AOL has become the latest corporate giant to dump the Koch brothers by cutting ties with ALEC.
According to a statement by Common Cause,
Online giant AOL Inc, has decided to end its membership in the American Legislative Exchange Council (ALEC), Common Cause has learned; a company official confirmed the move today and said the decision was made “a number of weeks ago.”
AOL becomes the latest in a series of major tech companies to cut ties with the secretive corporate lobbying group. Microsoft announced its departure in August. A month later, Google Chairman Eric Schmidt declared on a nationally-broadcast radio program that ALEC was “literally lying” about climate change and that Google’s funding for the organization was a “mistake.” Following Google’s lead, Facebook, Yelp, Yahoo, International Paper, Occidental Petroleum, News Corp, Overstock.com, and SAP have all confirmed that they have left or are planning to leave ALEC.
More than 21,000 Common Cause activists have signed a petition asking AOL to leave ALEC. AOL previously was a member of ALEC’s Communications and Technology Task Force and Tax and Fiscal Policy Task Force. While AOL has been a corporate leader in fighting for Open Internet protections, ALEC has lobbied against those policies.
ALEC, founded in the 1970s, connects corporate lobbyists and executives with hundreds of state legislators across the country. The group entertains the lawmakers at annual seminars where it and its corporate members pick up the tab for travel and hotel expenses and vote as equals with the elected officials on “model” bills often drafted by lobbyists. Legislators typically introduce that legislation without acknowledging its origins in ALEC.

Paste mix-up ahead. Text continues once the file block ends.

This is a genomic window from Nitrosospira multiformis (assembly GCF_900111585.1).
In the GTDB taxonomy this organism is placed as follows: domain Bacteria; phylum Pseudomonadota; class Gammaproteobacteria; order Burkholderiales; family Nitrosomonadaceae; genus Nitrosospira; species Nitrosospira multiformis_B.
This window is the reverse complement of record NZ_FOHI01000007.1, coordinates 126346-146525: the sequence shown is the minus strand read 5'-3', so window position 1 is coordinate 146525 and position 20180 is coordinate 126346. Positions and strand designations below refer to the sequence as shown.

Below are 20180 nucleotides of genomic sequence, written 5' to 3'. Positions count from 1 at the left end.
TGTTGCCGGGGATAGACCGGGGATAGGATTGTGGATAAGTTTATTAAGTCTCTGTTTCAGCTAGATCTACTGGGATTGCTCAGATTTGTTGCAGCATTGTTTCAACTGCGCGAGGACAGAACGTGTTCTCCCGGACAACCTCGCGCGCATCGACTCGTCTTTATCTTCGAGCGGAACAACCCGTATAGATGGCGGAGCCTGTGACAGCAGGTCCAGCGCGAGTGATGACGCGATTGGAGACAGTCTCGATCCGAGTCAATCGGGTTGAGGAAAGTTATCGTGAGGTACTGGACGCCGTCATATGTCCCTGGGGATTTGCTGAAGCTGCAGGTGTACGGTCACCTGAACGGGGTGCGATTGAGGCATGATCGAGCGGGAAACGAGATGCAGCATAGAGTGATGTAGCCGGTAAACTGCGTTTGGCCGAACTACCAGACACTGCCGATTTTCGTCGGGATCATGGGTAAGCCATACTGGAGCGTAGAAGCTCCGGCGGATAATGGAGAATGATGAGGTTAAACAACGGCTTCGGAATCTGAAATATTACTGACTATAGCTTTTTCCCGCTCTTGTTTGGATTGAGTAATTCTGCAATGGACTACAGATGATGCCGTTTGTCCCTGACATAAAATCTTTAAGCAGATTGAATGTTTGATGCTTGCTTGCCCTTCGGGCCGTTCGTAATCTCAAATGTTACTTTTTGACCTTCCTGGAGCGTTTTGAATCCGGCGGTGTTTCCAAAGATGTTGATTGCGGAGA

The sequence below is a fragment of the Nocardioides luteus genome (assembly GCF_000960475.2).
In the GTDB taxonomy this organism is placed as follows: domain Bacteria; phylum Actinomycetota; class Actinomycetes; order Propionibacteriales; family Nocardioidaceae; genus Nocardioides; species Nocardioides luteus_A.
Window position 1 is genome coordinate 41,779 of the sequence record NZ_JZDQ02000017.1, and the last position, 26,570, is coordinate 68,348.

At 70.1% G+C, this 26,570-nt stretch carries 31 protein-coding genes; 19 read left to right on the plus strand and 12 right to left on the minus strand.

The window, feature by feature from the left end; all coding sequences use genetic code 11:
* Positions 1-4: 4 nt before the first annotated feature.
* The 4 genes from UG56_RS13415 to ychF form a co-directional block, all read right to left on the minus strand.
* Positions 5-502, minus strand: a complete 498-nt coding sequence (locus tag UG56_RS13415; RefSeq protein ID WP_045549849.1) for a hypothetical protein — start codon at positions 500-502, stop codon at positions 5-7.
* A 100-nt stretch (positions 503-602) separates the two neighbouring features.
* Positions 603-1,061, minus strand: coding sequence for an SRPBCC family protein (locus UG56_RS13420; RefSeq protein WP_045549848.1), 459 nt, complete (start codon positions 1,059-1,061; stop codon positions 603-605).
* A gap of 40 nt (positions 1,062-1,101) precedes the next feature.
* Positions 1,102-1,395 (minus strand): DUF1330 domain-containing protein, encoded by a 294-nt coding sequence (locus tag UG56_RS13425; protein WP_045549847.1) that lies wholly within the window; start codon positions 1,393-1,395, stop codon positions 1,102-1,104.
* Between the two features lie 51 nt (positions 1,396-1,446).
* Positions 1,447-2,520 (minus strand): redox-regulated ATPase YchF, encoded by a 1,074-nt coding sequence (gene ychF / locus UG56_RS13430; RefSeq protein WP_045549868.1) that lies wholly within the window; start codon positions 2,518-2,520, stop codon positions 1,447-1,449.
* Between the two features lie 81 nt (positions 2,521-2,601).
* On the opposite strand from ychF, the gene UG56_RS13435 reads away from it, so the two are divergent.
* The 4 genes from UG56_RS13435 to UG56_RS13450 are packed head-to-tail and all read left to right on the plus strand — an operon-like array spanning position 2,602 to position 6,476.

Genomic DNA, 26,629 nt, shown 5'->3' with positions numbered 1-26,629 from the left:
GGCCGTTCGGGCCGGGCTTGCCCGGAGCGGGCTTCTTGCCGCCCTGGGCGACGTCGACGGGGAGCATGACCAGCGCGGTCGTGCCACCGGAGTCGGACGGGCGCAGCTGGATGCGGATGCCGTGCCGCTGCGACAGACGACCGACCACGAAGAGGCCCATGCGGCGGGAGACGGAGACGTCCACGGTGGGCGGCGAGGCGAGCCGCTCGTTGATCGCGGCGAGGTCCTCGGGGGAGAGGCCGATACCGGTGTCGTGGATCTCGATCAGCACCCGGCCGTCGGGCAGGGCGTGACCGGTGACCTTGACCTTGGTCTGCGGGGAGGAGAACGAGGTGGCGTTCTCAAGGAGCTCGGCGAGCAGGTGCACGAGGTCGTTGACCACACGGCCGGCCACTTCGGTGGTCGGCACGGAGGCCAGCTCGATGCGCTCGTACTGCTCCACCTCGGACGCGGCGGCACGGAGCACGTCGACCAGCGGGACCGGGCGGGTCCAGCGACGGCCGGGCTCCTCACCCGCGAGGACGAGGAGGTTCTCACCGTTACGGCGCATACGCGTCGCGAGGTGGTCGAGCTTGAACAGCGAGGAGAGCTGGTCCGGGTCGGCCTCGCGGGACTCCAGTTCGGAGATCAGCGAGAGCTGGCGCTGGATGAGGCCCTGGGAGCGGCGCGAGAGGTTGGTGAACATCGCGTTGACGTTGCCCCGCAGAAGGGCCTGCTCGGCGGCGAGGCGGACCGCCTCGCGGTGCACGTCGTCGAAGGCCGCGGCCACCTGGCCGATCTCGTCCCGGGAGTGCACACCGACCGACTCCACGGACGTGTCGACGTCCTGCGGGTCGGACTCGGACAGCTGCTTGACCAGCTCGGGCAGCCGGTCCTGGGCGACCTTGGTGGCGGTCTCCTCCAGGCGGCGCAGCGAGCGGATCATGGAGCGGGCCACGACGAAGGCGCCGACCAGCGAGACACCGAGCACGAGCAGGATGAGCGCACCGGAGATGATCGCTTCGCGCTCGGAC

Common Cause is pursuing a tax “whistleblower” complaint against ALEC with the Internal Revenue Service, accusing the organization of masquerading as a charity while functioning as a corporate lobby. ALEC’s non-profit tax status allows its corporate supporters to deduct their contributions to the organization on their corporate tax returns, in effect providing a tax subsidy for ALEC’s lobbying.
Tech companies especially are waking up and realizing that it is bad news to be found in the ALEC bed with the Koch brothers. Google started the domino effect among tech companies. Once Google bailed on ALEC, there has been a full blown exodus away from the Koch backed organization.
Google CEO Eric Schmidt accused ALEC of literally lying about climate change. Google’s departure was followed by Yelp, Yahoo, and Microsoft. Facebook said that it was unlikely that it will renew its ALEC membership. International Paper and Occidental Petroleum have also cut ties with ALEC. In a statement, Occidental said that they were leaving ALEC because they didn’t want to be associated with the organization’s positions on climate change and EPA regulation.
Unless a business solely courts conservatives, the denial of the science supporting climate change is an increasing bad public position to be in. Corporate giants are leaving ALEC because the Koch backed group is becoming toxic. Any association with ALEC is a risk to the bottom line.
The Koch brothers may have bought themselves a Senate majority, but their agenda remains so unpopular that major corporations are running away from them. The Kochs may have won a midterm battle, but they are still losing the overall war.
Mr. Easley is the managing editor, who is White House Press Pool, and a Congressional correspondent for PoliticusUSA. Jason has a Bachelor’s Degree in Political Science. His graduate work focused on public policy, with a specialization in social reform movements.
Awards and Professional Memberships
Member of the Society of Professional Journalists and The American Political Science Association